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CMS Is Considering Making Risk Programs Mandatory. Here’s What You Need to Know

What a wake-up call.

On the heels of the Centers for Medicare & Medicaid Services (CMS) suspending Medicare Direct Contracting for most new applicants and sunsetting the Next Generation ACO model, the new director of the Center for Medicare and Medicaid Innovation (CMMI) last week signaled a likely move toward requiring providers to take financial risk. During an interview with Health Affairs Editor-In-Chief Alan Weil, Elizabeth Fowler, also deputy CMS administrator, announced that CMS is exploring making some alternative payment programs (APM) for Medicare and Medicaid mandatory for providers.

“We are at a crossroads in value-based care,” Fowler told Weil. “It’s become more comfortable to stay in fee for service.”

However, as the single largest payer of medical services, CMS is determined to alter the status quo. CMS “is in a unique position to be a health care disrupter and driver for change and we take this responsibility very seriously,” Fowler said.


New focus for CMMI

After 10 years of APM experience aimed at transitioning from volume to value, CMMI under the Biden Administration has been reviewing its many demonstration programs and has found voluntary models are largely not working to drive health system transformation and achieve cost of care savings at the health care system level.

Going forward, CMMI is shifting to a paradigm “where the patient is the center of the system and that means shifting from a system focused on payments and providers to people,” she said. It includes “clearing a path for innovators and pushing laggards.”


New KPIs

In the past, CMMI judged success on the percent of providers participating in APMs or percent of dollars in alternative payments, Fowler said. Now, it will be focused on ensuring every patient is in “a care relationship that includes a meaningful accountability for quality and total cost of care.”

What does this mean for providers, payers and patients?


Providers need to accelerate pop health expertise and ability to prove success

Those that have not yet built the infrastructure to provide value-based care must make it a strategic imperative. As part of effectively managing a population, providers will be expected to minimize health inequities while also undertaking financial planning and modeling necessary to track total cost of care and thrive with upside and downside risk.

  • Data and analytics will be key to collecting, reporting and using historic and real-time information to address health disparity.
  • New models will include standards of care based on patient acuity as a way to reward providers that reach more patients in need.
  • Expect an increased focus on social determinants of health and the need to partner with community resources that handle concerns outside of strictly clinical needs.
  • CMMI is moving to address the impact that patients play in value-based care, i.e., their willingness, resources and/or ability to follow clinical orders and directives.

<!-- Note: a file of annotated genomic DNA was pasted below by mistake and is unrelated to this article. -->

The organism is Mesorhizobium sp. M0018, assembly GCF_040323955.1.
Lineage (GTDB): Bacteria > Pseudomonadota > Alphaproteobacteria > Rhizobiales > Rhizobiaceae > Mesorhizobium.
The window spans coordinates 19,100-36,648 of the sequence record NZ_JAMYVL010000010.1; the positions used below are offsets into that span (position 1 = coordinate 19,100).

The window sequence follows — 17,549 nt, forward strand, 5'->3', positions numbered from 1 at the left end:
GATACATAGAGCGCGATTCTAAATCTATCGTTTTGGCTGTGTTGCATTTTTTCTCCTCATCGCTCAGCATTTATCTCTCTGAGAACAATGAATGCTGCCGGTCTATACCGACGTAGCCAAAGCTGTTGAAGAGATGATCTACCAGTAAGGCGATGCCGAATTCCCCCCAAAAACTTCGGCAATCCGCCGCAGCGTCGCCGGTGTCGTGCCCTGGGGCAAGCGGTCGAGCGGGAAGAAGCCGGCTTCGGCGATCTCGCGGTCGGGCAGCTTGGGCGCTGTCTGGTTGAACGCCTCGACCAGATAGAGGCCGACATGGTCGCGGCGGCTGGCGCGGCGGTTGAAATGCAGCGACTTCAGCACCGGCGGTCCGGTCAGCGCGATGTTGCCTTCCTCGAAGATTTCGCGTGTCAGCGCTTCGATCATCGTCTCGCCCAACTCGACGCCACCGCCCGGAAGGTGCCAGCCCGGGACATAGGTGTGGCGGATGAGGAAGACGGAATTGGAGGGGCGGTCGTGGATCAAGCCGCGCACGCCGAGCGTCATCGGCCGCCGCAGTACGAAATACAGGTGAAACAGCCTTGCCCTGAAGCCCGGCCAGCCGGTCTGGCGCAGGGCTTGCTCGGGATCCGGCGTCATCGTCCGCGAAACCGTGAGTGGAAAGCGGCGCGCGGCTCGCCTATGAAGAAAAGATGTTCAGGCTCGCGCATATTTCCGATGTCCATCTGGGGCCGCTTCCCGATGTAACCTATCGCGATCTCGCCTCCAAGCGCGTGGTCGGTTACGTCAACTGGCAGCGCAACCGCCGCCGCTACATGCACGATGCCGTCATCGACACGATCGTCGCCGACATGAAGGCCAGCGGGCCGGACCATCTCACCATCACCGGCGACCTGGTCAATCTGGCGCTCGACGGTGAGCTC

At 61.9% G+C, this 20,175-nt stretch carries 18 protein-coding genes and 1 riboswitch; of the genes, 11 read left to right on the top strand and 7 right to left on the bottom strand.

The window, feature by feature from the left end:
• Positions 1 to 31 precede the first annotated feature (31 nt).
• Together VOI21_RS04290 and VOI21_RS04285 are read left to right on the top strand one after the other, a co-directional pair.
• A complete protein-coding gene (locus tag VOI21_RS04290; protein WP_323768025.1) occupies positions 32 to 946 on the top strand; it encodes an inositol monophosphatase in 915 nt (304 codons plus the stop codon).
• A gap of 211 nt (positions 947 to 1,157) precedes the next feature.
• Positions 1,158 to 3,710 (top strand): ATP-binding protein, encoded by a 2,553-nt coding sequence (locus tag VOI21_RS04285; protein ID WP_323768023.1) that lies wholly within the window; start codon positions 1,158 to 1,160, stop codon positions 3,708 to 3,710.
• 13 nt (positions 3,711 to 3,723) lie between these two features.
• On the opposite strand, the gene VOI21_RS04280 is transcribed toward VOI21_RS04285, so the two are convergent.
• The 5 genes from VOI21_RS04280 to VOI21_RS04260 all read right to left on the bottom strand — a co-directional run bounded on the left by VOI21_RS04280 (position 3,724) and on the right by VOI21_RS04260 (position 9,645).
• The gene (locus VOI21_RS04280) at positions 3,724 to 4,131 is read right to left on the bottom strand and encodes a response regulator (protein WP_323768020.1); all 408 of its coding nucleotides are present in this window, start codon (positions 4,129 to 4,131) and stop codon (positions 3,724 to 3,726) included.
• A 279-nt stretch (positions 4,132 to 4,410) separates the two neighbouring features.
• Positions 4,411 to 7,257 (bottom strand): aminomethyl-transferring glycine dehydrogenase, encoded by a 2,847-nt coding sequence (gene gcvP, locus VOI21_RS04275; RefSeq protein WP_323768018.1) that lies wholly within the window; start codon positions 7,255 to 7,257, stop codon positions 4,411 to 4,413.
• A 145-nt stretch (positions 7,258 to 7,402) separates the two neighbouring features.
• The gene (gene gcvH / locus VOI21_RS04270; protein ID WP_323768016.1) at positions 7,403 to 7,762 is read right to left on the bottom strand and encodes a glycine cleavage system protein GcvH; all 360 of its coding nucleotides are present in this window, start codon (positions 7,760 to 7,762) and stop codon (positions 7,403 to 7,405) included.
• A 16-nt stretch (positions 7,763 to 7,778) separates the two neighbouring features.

Payers will see more opportunity to participate

In order to accelerate the shift to value-based care, CMMI sees other payers playing a bigger role.

  • CMMI wants to make it easier for state and private payers to participate in programs, recognizing current requirements
    are difficult to meet.
  • The goal of Primary Care First is to encourage more payers to participate and get all payers moving to value-based care
    at the same speed.
  • Payers will need the ability to perform financial modeling that includes all program requirements and monitor program
    and/or contract terms.
  • Payers are key to addressing health inequities, especially the capability to test and scale inequity in each payment model.
  • Stakeholders will need to be actively removing friction for patient access.


Patients can expect more programs focused on care management and health equity

CMMI wants all patients to have a care relationship that includes accountability for quality and cost of care. Providers and payers should plan to:

  • Meet patients where they are, opening more options for access to care, including
    • Telehealth
    • Behavioral health
    • Community resources
  • Remove barriers to health equity
  • Look beyond just health needs to support and empower patients to self-care.

With CMS determined to put patients at the center of the health care system, it will be judging success at least in part on metrics that matter to patients, said Fowler. Delivering a good patient experience and outcomes will continue to be factored into provider risk contracting.

While CMMI has not announced specific programs yet to incorporate these priorities, providers and payers cannot afford to ignore the clear direction from CMS. It is doubling down on managed care, with mandatory programs in the offing. Providers will be required to accept increasing responsibility for quality and cost for populations, including underserved communities and people.


For more information on how to succeed with value-based payment arrangements with CMS, please contact us at info@copehealthsolutions.com

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